We spend a lot of time in the car. Always on the run somewhere, and in Los Angeles, prone to extended periods of being stuck in traffic. While we are in the front seat, the kids aren’t technically far away, but I can’t tell what my daughter’s blood sugar is doing easily or safely while I am driving and she is in the back seat listening to her iPod, playing with her brother, or sleeping. Raven, one of our diabetic alert dogs (a DAD for short), does alert in the car. But we noticed recently that it was noticeably less often, so we decided to go back to the drawing board and work on fine tuning it a bit. This post gives you some background on where we started, some things we tried (that did or didn’t work), and where we are now.
Here is hoping that everyone had an amazing Easter. We have had a super busy weekend here, with lots of hiking, some long runs, a rally/Easter egg hunt with our Canine Hope family, and a day at Grandma’s house today. Major had a very busy past couple of days, so we gave him today off, and we took Raven with us on our trip to Nana’s house. More »
I was asked a GREAT question recently: “I wonder if you have tips on keeping up training with a dad. My daughter got hers in December and I want her to keep up her skills.” I realized that I talk a lot about how much work a service dog is, and how much on-going training is required, but I never really showed you what a daily or weekly training regimen looks like. This post will show you a lot of different things we do with our dogs to aid in our working, training, and handling of them on a daily basis. While there are occasions that these dogs get free time, we keep them pretty busy (and they keep us pretty busy) all day (and night) long.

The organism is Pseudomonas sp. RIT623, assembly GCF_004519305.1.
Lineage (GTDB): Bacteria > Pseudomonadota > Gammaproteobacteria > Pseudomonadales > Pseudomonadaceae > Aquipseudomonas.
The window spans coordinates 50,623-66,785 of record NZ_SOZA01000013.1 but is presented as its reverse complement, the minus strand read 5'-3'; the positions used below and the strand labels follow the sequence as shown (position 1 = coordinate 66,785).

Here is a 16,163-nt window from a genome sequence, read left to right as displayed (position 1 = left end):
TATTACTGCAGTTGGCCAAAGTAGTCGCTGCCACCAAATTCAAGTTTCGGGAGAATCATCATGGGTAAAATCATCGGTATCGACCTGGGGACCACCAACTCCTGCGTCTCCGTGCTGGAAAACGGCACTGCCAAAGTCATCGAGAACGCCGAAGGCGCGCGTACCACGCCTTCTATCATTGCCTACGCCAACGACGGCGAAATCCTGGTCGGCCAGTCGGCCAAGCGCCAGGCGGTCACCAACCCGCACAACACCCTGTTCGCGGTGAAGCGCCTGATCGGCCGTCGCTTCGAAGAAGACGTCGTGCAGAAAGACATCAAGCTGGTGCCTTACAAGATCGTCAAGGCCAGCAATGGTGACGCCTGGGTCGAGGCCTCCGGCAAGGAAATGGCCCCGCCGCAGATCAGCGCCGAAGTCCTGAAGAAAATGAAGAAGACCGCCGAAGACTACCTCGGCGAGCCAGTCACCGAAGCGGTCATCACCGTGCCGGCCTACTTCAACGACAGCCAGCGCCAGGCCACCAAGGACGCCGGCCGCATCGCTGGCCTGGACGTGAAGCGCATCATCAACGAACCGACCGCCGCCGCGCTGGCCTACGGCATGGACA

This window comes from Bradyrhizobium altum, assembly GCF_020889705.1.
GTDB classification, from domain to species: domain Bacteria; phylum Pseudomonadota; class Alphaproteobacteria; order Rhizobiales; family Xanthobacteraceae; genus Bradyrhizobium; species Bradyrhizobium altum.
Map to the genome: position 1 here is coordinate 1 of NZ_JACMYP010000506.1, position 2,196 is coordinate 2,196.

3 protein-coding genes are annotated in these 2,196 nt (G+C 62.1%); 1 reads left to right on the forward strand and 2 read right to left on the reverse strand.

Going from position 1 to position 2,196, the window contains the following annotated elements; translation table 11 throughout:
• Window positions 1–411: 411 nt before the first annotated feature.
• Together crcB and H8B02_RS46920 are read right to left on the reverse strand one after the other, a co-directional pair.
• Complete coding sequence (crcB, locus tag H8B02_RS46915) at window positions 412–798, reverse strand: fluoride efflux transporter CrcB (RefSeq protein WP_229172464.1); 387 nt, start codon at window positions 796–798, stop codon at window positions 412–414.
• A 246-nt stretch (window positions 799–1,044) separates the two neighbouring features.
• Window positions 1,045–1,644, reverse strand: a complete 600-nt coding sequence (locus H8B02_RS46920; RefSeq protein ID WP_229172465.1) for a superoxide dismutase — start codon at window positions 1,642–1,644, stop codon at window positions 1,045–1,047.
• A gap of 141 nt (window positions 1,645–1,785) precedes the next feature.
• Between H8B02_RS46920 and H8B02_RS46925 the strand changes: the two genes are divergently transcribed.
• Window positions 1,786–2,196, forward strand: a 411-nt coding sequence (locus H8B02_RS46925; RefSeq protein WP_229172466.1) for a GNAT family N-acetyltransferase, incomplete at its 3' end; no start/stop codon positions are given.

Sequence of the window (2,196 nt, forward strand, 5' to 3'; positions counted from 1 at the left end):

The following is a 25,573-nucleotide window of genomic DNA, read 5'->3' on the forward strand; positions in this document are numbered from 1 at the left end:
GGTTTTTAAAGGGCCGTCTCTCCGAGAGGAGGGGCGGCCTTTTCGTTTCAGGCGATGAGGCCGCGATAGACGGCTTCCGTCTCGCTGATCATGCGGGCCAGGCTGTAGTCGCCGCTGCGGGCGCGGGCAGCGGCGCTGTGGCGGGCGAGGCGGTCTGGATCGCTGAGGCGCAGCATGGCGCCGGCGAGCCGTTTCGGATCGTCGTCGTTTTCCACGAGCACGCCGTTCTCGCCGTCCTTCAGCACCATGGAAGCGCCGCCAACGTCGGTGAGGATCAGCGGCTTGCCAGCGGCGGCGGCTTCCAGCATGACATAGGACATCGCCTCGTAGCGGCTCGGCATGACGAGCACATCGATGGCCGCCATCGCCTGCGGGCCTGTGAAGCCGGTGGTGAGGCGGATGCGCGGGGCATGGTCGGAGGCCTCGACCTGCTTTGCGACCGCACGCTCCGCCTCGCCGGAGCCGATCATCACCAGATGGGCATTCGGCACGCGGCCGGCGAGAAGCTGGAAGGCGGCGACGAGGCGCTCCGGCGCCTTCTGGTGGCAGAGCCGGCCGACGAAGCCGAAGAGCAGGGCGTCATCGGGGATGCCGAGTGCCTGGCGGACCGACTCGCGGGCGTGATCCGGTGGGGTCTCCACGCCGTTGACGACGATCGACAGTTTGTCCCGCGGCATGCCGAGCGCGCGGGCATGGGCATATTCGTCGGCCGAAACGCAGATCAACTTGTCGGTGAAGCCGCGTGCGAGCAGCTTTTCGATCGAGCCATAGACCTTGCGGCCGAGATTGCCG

Spring break is over, the kids went back to school. When I got home last night, I told the kids that after dinner I would take them to the park to go run around. We had some odd blood sugars during the day (normally the case after a week away from school) and had to do a site change at 3am that morning, so we were keeping a close eye on our daughter. It was a beautiful afternoon though, and it seemed like a great night to be outside.
We participated in a local JDRF Walk for a Cure yesterday. I love any and all opportunities to get together with diabetics, parents of diabetics, and our Canine Hope family. It’s always amazing to be surrounded by people that all understand. That get it. That care. And that have a common goal. To see a cure for this awful disease. And when we have the dogs out at a diabetic event, it is fun to be an advocate. The questions from people about what they do, how they do it, can they go anywhere, does your daughter like them, and I bet you get to sleep through the night are always fun to talk about and respond to. But there is one answer to a question that I just can’t put in to words.
“Does this make managing diabetes easier?”
We are walking in the JDRF San Diego Chapter Walk to Cure Diabetes. If you would like to donate to us, you can do so here. We are walking with our Canine Hope family, and we all had some new hardware made for the dogs, these awesome CH collars. I took the dogs outside to get some pictures of the collars. The kids were in the house playing with Angus.